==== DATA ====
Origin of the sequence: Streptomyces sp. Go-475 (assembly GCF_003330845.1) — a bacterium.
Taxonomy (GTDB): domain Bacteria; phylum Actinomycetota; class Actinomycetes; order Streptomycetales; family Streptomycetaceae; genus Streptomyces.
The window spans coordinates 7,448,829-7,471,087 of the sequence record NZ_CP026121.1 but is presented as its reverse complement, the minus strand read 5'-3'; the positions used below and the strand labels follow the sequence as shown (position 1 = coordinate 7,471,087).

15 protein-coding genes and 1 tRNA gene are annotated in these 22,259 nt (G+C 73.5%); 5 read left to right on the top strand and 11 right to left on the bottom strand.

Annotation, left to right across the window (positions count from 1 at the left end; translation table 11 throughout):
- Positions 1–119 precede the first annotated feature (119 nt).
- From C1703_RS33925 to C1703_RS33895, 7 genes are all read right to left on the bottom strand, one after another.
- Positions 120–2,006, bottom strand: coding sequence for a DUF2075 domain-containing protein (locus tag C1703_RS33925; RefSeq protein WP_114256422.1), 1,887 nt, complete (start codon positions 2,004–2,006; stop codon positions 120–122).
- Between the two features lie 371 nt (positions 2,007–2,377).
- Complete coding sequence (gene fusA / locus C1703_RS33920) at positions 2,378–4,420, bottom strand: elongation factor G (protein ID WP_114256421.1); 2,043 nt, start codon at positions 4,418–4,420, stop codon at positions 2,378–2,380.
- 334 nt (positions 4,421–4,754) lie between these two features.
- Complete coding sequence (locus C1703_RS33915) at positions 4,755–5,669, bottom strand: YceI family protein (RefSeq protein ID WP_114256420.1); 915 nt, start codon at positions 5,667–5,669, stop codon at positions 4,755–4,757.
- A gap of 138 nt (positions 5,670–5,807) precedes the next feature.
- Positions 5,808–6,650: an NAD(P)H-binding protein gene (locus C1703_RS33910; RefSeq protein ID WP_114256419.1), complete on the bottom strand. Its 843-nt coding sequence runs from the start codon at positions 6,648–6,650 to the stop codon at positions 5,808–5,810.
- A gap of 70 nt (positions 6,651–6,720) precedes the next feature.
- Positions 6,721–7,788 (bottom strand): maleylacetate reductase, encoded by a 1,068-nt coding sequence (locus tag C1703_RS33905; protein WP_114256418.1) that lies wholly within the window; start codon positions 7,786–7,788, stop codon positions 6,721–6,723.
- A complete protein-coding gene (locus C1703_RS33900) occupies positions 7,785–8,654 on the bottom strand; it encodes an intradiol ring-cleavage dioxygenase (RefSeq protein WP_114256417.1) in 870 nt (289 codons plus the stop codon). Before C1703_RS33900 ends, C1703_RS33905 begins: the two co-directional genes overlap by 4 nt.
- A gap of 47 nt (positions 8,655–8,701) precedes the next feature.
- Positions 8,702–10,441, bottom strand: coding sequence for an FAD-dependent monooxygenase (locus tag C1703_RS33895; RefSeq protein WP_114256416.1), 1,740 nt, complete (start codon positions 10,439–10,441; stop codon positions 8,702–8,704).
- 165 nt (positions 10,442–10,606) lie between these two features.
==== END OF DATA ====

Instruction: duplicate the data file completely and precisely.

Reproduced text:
Origin of the sequence: Streptomyces sp. Go-475 (assembly GCF_003330845.1) — a bacterium.
Taxonomy (GTDB): domain Bacteria; phylum Actinomycetota; class Actinomycetes; order Streptomycetales; family Streptomycetaceae; genus Streptomyces.
The window spans coordinates 7,448,829-7,471,087 of the sequence record NZ_CP026121.1 but is presented as its reverse complement, the minus strand read 5'-3'; the positions used below and the strand labels follow the sequence as shown (position 1 = coordinate 7,471,087).

15 protein-coding genes and 1 tRNA gene are annotated in these 22,259 nt (G+C 73.5%); 5 read left to right on the top strand and 11 right to left on the bottom strand.

Annotation, left to right across the window (positions count from 1 at the left end; translation table 11 throughout):
- Positions 1–119 precede the first annotated feature (119 nt).
- From C1703_RS33925 to C1703_RS33895, 7 genes are all read right to left on the bottom strand, one after another.
- Positions 120–2,006, bottom strand: coding sequence for a DUF2075 domain-containing protein (locus tag C1703_RS33925; RefSeq protein WP_114256422.1), 1,887 nt, complete (start codon positions 2,004–2,006; stop codon positions 120–122).
- Between the two features lie 371 nt (positions 2,007–2,377).
- Complete coding sequence (gene fusA / locus C1703_RS33920) at positions 2,378–4,420, bottom strand: elongation factor G (protein ID WP_114256421.1); 2,043 nt, start codon at positions 4,418–4,420, stop codon at positions 2,378–2,380.
- 334 nt (positions 4,421–4,754) lie between these two features.
- Complete coding sequence (locus C1703_RS33915) at positions 4,755–5,669, bottom strand: YceI family protein (RefSeq protein ID WP_114256420.1); 915 nt, start codon at positions 5,667–5,669, stop codon at positions 4,755–4,757.
- A gap of 138 nt (positions 5,670–5,807) precedes the next feature.
- Positions 5,808–6,650: an NAD(P)H-binding protein gene (locus C1703_RS33910; RefSeq protein ID WP_114256419.1), complete on the bottom strand. Its 843-nt coding sequence runs from the start codon at positions 6,648–6,650 to the stop codon at positions 5,808–5,810.
- A gap of 70 nt (positions 6,651–6,720) precedes the next feature.
- Positions 6,721–7,788 (bottom strand): maleylacetate reductase, encoded by a 1,068-nt coding sequence (locus tag C1703_RS33905; protein WP_114256418.1) that lies wholly within the window; start codon positions 7,786–7,788, stop codon positions 6,721–6,723.
- A complete protein-coding gene (locus C1703_RS33900) occupies positions 7,785–8,654 on the bottom strand; it encodes an intradiol ring-cleavage dioxygenase (RefSeq protein WP_114256417.1) in 870 nt (289 codons plus the stop codon). Before C1703_RS33900 ends, C1703_RS33905 begins: the two co-directional genes overlap by 4 nt.
- A gap of 47 nt (positions 8,655–8,701) precedes the next feature.
- Positions 8,702–10,441, bottom strand: coding sequence for an FAD-dependent monooxygenase (locus tag C1703_RS33895; RefSeq protein WP_114256416.1), 1,740 nt, complete (start codon positions 10,439–10,441; stop codon positions 8,702–8,704).
- 165 nt (positions 10,442–10,606) lie between these two features.